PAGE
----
ANNESLEY KOLB’S STORY
Annesley Kolb, AKA Annie, is 16 years old and is currently one of the youngest players in the USDWNT training pool. She plays on the team as a left forward and has been attending camps since the summer of 2017.
I was born deaf into a hearing family, but that didn’t stop my love for the game. I grew up wearing hearing aids, which worked relatively well for me for about 12 years. Three years ago, I decided to get cochlear implants, and it changed my life greatly. It allowed me to hear sounds I had never heard before, and it was all very shocking to me to realize how much I was missing with my hearing aids versus my cochlear implants. For example, a few days after my implants were activated, I heard water running across the other side of the house. I called to my mom and said “hey there’s water running” but it wasn’t that, it was the coffee maker and I didnt know it sounded the way it did.
I was 14 when I learned about this amazing opportunity because my mom invited Maddie and Kate over to my house. My mom found out about the team through my middle school guidance counselor, Mr. Bloom. He had a daughter who played soccer at Rollins College with Maddie Taylor, and he connected my mom with her and Kate. They figured out a date and time to sit with me, and they told me about this team and how much they loved it. They told me about their experiences with the team and the international events. I am very fortunate that I was able to meet Maddie and Kate to learn more about the team.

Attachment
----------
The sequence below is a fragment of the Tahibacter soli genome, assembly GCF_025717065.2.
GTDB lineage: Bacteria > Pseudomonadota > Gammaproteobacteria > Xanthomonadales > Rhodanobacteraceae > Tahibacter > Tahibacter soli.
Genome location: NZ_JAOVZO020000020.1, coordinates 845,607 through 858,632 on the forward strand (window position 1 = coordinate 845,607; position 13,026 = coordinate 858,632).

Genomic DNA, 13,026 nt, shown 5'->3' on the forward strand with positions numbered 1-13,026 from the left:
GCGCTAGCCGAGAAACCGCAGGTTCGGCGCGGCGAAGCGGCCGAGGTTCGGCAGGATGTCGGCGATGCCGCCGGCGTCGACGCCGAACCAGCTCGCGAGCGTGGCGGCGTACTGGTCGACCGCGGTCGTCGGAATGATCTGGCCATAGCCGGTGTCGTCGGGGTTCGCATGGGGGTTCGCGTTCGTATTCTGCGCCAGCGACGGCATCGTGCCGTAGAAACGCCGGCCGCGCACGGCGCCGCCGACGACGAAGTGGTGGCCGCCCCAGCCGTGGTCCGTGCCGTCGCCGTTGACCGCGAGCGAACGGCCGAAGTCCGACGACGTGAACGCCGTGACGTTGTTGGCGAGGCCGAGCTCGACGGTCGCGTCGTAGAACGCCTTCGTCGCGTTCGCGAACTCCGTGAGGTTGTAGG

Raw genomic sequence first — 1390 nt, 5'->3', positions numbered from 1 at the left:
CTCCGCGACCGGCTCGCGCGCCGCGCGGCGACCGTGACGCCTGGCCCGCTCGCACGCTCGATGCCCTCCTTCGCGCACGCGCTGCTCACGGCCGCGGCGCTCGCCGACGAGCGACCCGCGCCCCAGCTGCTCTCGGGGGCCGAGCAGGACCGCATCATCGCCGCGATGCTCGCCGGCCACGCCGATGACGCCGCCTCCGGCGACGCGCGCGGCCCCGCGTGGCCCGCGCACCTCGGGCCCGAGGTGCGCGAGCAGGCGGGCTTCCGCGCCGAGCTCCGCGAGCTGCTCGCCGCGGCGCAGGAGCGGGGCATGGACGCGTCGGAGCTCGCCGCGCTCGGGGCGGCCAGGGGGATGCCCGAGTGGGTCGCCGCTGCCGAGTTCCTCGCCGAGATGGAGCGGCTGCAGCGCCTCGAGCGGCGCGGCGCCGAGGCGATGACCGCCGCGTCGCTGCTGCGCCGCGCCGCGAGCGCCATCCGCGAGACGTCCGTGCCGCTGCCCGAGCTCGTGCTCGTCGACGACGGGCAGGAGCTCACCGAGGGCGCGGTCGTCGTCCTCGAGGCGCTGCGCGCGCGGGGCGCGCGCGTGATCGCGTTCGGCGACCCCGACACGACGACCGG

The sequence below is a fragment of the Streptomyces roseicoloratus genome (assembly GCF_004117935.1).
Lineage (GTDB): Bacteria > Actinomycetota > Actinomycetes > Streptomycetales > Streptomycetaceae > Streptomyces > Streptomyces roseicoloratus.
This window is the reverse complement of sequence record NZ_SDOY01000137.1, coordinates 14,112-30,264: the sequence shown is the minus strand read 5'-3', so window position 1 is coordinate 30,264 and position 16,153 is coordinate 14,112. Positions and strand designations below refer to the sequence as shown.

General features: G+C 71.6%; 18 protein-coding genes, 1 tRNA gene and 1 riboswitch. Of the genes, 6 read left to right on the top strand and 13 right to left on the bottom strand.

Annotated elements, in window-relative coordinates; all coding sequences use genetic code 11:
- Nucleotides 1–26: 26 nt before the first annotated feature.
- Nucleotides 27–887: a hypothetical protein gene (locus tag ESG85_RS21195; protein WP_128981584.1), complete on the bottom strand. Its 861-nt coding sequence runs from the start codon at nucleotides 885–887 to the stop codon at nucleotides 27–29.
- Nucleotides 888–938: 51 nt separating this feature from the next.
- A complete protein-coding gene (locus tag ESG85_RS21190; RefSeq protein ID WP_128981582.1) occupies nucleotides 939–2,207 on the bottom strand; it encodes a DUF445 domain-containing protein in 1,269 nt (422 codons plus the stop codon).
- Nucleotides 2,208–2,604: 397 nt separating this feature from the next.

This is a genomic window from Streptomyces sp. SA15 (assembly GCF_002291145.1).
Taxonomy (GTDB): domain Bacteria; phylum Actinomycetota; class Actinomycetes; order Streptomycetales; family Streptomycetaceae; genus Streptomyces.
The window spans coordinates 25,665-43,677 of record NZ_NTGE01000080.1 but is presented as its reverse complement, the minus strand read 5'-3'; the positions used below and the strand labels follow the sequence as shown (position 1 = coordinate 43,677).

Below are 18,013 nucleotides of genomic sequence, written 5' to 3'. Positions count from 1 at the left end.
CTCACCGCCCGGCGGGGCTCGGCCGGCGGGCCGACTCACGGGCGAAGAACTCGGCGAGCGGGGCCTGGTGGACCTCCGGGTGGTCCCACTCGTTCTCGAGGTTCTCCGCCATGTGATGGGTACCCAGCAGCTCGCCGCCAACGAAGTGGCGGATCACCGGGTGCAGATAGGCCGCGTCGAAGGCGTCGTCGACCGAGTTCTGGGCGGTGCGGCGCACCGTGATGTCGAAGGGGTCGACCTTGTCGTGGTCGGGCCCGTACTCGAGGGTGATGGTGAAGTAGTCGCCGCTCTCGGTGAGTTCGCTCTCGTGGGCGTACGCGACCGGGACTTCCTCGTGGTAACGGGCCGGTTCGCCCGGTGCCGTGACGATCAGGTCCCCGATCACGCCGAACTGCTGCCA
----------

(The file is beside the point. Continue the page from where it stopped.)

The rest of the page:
Flash forward to my first camp in Seattle, Washington. Little did I know that it was going to be an experience that I would never forget. Prior to camp, I was super nervous because I had never really been around Deaf people like myself. It was also the first time I had really gone anywhere alone without my parents being right by my side to help with anything I needed. I arrived in Seattle, and I was immediately greeted by longtime veterans, Allie and Laura. Right at that moment, I knew that I would make bonds that will never break. I was fortunate to be able to go to this camp, and the whole time that I was there I learned so much from these amazing ladies. They inspired me in so many ways.
Meeting this team and being Deaf has showed me the finer things in life. It makes me appreciate what I have. I now have a team that I can be my true self around, which I could never do before on my other teams. This makes me so happy. One of the main reasons that I love this team is that I know that they will always have my back, whether it’s soccer related or not. I still talk to many of my USDWNT teammates everyday, and they make me laugh like crazy even though many live on the other side of the country.
I’m sure many of you have heard this, but being Deaf is NOT a disability, it is a superpower, and I’m glad to have this superpower!
Thank you for taking the time to read my story.